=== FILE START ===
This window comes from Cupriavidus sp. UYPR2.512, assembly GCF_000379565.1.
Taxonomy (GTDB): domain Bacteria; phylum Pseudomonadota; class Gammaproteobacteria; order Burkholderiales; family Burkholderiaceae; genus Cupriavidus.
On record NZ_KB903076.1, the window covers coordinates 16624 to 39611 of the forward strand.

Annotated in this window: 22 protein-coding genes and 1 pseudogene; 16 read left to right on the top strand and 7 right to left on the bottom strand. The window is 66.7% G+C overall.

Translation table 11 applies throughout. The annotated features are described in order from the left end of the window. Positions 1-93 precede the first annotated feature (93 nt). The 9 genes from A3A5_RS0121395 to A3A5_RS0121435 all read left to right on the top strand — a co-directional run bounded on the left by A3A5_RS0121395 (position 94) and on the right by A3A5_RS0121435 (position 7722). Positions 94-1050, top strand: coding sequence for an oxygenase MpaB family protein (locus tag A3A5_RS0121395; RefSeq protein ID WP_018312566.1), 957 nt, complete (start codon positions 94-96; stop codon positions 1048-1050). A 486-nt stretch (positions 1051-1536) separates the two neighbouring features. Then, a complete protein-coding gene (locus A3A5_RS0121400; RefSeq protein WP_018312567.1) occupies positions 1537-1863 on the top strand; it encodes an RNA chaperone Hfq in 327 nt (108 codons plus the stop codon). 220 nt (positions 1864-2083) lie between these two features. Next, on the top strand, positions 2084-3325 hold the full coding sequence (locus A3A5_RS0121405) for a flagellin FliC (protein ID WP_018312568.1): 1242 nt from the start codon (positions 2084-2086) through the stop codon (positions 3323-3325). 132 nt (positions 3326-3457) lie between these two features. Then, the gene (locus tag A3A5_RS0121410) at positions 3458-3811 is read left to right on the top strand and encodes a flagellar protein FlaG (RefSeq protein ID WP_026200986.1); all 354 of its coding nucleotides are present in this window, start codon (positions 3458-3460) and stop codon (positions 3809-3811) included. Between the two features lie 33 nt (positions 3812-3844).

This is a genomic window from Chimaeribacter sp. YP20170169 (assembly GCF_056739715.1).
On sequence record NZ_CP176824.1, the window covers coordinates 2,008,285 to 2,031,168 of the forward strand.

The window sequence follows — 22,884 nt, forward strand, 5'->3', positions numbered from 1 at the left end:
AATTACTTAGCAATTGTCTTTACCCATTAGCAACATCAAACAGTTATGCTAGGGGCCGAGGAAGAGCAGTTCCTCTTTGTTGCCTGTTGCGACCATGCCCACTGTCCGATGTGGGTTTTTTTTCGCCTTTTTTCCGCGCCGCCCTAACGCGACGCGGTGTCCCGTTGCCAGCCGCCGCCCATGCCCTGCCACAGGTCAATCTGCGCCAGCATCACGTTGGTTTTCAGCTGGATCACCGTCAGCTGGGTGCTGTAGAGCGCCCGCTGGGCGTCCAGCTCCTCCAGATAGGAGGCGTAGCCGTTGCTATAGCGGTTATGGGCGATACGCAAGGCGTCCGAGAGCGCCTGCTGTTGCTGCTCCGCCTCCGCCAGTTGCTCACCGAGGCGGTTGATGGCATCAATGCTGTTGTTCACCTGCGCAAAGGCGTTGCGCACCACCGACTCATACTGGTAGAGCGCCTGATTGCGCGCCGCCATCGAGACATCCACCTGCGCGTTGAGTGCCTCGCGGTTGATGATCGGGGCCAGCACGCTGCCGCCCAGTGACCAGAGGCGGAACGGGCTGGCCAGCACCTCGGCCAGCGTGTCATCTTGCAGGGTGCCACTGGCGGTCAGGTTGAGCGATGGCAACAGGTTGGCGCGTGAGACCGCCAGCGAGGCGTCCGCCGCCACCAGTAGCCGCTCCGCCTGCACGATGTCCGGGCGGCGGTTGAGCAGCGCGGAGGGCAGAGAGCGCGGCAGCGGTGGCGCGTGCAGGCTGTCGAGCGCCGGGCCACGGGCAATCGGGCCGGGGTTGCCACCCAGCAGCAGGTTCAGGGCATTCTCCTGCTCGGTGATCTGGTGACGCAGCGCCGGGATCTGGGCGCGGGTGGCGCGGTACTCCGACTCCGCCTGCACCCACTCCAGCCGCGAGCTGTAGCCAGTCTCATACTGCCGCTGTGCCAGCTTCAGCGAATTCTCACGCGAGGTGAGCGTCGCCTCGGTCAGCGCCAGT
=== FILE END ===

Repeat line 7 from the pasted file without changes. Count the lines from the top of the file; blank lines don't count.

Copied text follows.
On sequence record NZ_CP176824.1, the window covers coordinates 2,008,285 to 2,031,168 of the forward strand.